Here you have the portrait of Ernesto Nathan, painted by the great Giacomo Balla and dated 1910. Nathan, who was Sara’s son, was mayor of Rome, in a delicate post-unification phase. In early 20th century Italy, Jews had the opportunity to reach outstanding roles in culture and art. This is a self-portrait by Amedeo Modigliani, in the role of Pierrot. And this is a self-portrait with violin, dated 1928, by Antonietta Raphaël Mafai, born in Lithuania and later a leading figure in the Roman art school. In the first decades of the twentieth century, Italy seems to be a place of great Jewish integration. In sharp contrast with such an integration, the introduction of racial laws by the fascist government, in 1938 – you see here the magazine “La difesa della razza”, spreading racist theories – represents a betrayal of enormous proportions. Fascism set in motion a propaganda machine that pushed Jews to the margins of society. Excluded from schools and public offices, deprived of most of their civil rights, Italian Jews first suffered discrimination and then, after September 8, 1943 and the German occupation in central and northern Italy, were deported en masse to concentration camps outside the Peninsula, in order to be murdered. Before being deported, they had been betrayed, identified, arrested and handed over to the Nazi in Italy, and most frequently by Italians. The intimate link between legal discrimination and Holocaust can be easily demonstrated. For instance, after September 1943 and in order to search for Jews and arrest them, Italian police officers and fascist militia based themselves on the Jewish census prepared in 1938 as a part of racial laws. Without this racist census, it would have been almost impossible to sort Jews out of the general population. We are aware that it exists a different story as well, and we know that there was a different Italy. Many thousand Jews were able to hide themselves while Nazi persecutions was ravaging in the Peninsula. They were helped in various ways by non-Jews, who often put their lives at risk. Partisans, church-people, and “normal” Italians build a network of solidarity, that enabled a high number of Jews to escape deportation and murder. And yet, the bias of anti-Semitism enforced by law cannot be softened by recalling the rich memories of help and rescue. Legal antisemitism doesn’t weight the same as spontaneous solidarity. In many respects, the fact that so many non-Jews disregarded official antisemitism is an eloquent sign of the high level of integration attained by Italian Jews during history. While Christian anti-Judaism had a long tradition in Italy as well, as we already mentioned, the discrimination enforced by law in 1938 was too recent and artificial to permeate society completely. One has the impression that personal relationships, cemented by a long consuetude, prevailed upon State driven antisemitism. We should better say, it often prevailed. But in many instances the spontaneous solidarity didn’t work. The carefully planned discrimination enacted by the fascists in 1938 throws its shadow over the deportation and murder of almost 9000 Italian Jews.
The years after the Second World War have seen a slow recovery. Once again, the Jews participated in the front row in the reconstruction of Italian society and economy. In all fields, from publishing to industry, from journalism to film-making and to fashion. Here is the advertisement for the film ” The Garden of the Finzi-Continis” directed by Vittorio De Sica in 1970 and based on the novel of the same name by the Jewish writer Giorgio Bassani from Ferrara. The film won the Golden Bear at the 21st Berlin International Film Festival, and the Academy Award for Best Foreign Language Film in 1972. These are images of Giuliana Coen, who under the name of Roberta da Camerino has been one of the protagonists of Italian fashion since the fifties. And if today’s Italy questions itself, and laboriously seeks new perspectives, it is natural that it does so also by reflecting on its Jewish component, limited in number, but extremely ancient by tradition and influential. Just in these weeks, at the center of the Italian political and media debate is the figure of Liliana Segre, who survived the Holocaust and was appointed senator for life in 2018 by the Italian President Sergio Mattarella.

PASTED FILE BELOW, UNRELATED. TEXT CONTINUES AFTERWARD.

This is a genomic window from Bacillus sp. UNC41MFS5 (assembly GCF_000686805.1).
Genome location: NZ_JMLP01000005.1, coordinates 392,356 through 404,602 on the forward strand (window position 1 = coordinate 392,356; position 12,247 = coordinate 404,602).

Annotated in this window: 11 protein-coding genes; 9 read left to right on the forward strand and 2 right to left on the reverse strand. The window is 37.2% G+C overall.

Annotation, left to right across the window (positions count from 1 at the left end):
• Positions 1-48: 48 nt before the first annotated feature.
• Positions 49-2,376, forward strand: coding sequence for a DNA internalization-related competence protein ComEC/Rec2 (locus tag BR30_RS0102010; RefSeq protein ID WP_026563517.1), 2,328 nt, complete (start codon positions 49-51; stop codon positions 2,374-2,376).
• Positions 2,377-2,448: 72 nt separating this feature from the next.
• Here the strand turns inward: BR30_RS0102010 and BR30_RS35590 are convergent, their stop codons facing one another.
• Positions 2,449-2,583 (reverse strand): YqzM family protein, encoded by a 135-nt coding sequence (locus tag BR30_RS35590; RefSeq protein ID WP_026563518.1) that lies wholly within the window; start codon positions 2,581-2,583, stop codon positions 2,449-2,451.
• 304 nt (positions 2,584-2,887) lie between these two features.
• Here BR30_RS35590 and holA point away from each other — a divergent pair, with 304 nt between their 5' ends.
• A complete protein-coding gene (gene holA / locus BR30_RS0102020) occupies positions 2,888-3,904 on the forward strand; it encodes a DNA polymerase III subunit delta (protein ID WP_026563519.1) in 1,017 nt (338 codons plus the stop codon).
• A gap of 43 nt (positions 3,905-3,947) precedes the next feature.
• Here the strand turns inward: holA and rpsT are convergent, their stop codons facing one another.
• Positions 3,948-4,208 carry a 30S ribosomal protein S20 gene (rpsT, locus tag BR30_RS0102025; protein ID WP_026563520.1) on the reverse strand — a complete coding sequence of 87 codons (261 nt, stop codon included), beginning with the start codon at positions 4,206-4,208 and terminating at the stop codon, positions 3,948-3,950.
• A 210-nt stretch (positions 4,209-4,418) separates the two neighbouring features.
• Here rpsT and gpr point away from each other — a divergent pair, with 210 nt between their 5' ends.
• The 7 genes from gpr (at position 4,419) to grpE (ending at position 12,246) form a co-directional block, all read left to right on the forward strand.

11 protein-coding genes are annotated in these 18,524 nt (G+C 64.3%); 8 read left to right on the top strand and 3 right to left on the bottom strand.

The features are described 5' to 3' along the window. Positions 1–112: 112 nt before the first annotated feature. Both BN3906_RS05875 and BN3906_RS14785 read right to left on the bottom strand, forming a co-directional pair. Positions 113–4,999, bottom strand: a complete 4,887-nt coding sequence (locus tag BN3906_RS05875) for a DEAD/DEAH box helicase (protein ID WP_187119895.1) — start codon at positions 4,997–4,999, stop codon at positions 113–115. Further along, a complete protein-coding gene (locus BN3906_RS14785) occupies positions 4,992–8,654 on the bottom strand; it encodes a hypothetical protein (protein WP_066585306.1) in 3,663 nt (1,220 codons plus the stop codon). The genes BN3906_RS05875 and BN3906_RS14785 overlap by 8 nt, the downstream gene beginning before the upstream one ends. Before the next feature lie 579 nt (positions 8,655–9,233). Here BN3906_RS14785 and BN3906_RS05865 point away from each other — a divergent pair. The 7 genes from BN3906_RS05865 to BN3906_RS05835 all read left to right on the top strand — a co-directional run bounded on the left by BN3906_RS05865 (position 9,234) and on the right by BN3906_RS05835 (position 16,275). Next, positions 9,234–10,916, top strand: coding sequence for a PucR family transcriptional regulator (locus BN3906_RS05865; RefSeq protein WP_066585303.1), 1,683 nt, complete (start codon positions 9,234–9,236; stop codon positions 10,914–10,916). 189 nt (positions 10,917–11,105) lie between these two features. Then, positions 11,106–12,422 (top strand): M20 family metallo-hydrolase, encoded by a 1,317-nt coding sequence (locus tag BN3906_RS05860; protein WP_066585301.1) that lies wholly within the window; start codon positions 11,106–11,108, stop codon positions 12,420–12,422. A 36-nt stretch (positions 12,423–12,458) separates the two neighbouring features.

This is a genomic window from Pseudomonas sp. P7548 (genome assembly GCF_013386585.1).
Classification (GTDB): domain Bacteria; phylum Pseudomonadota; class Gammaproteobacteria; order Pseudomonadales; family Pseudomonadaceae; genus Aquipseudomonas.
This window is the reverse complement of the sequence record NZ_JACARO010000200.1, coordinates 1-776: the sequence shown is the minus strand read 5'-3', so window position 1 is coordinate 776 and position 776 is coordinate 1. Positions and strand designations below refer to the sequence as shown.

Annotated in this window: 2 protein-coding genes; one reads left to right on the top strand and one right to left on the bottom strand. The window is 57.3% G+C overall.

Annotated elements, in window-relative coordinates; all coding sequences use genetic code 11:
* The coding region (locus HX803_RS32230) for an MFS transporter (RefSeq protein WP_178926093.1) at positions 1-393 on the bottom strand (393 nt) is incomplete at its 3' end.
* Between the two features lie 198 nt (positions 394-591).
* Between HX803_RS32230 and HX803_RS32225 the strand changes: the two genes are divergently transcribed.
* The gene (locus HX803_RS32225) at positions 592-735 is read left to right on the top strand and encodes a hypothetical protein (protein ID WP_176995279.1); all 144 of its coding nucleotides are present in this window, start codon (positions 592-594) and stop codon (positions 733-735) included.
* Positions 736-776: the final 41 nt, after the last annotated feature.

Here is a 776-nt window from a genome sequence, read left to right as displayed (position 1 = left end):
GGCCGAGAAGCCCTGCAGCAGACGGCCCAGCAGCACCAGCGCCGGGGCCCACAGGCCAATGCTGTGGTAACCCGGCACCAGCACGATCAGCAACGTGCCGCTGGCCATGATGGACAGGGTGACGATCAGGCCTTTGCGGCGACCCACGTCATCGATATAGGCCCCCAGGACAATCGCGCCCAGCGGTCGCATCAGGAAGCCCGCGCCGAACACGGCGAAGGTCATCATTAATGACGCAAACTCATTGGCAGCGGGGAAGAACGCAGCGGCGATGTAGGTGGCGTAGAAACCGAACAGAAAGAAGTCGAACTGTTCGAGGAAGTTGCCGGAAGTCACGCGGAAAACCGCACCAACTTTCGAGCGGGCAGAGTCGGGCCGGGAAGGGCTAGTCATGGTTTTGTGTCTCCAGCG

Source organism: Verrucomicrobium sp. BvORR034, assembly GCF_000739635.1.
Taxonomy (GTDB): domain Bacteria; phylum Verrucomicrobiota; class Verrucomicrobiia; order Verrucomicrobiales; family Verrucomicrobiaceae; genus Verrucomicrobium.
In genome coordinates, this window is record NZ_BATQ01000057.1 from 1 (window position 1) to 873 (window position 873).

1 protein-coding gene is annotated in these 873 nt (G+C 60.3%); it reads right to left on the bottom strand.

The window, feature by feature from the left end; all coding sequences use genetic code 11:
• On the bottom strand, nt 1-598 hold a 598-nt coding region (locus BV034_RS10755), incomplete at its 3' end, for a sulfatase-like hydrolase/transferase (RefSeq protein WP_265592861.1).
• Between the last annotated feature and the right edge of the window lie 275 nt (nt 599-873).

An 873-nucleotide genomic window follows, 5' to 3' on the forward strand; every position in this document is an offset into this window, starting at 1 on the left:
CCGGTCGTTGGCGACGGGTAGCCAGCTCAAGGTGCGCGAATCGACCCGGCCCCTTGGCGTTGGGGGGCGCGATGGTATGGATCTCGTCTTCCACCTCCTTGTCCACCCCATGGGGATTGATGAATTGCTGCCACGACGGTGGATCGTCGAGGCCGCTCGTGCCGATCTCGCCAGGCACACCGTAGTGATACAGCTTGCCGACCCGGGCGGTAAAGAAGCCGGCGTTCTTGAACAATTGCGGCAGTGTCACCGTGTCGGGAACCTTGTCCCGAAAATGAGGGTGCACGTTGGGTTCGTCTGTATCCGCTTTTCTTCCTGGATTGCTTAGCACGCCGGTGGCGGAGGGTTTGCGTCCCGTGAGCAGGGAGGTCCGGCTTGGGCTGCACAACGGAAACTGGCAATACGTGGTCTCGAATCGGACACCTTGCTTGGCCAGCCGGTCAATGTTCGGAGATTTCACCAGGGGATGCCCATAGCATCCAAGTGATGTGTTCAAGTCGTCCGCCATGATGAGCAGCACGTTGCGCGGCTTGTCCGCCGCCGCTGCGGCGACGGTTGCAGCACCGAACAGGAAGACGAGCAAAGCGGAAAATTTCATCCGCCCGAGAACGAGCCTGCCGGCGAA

Object of anti-Semitic attacks, but at the same time passionately defended by many non-Jewish Italians, Liliana Segre shows how, after two thousand years, Italy and Judaism are inextricably linked. Both in good and in bad, in creativity and in intolerance. I began my speech in search of a perspective vision, which would put Judaism in the more general framework of the long history of the Peninsula. In conclusion of my brief lecture, the historian gives way to the experience of the present. After two thousand years, Italian Judaism is still vital. It is still as creative as it was at the beginning. And it is still fragile and, perhaps, in danger. Just as creative, fragile and in danger is Italy, this country full of contrasts, that we all deeply love, and that never ceases to amaze us.
Si intitola Stelle senza cielo la mostra che inaugura al Meis di Ferrara l’11 dicembre. Sono storie di bambini quelle narrate in questa esposizione didattica, incentrata proprio sulle vicende di chi è stato strappato troppo presto all’infanzia, costretto a lavorare per sperare di sopravvivere, nascosto sotto falso nome, cresciuto con identità fragile, legami spezzati e spesso fuori da strutture familiari ed educative. Storie, anche, di giochi inventati e fatti di niente, di amicizie indelebili e di legami decisamente fuori dal comune.
“Stelle senza un cielo. Bambini nella Shoah” aprirà al Meis dall’11 dicembre fino al 1° marzo dell’anno prossimo. L’esposizione a carattere didattico è curata dallo Yad Vashem, l’Ente nazionale per la Memoria della Shoah di Gerusalemme, in collaborazione con il Meis, l’Assemblea legislativa della Regione Emilia-Romagna e il Centro di Documentazione Ebraica Contemporanea Cdec.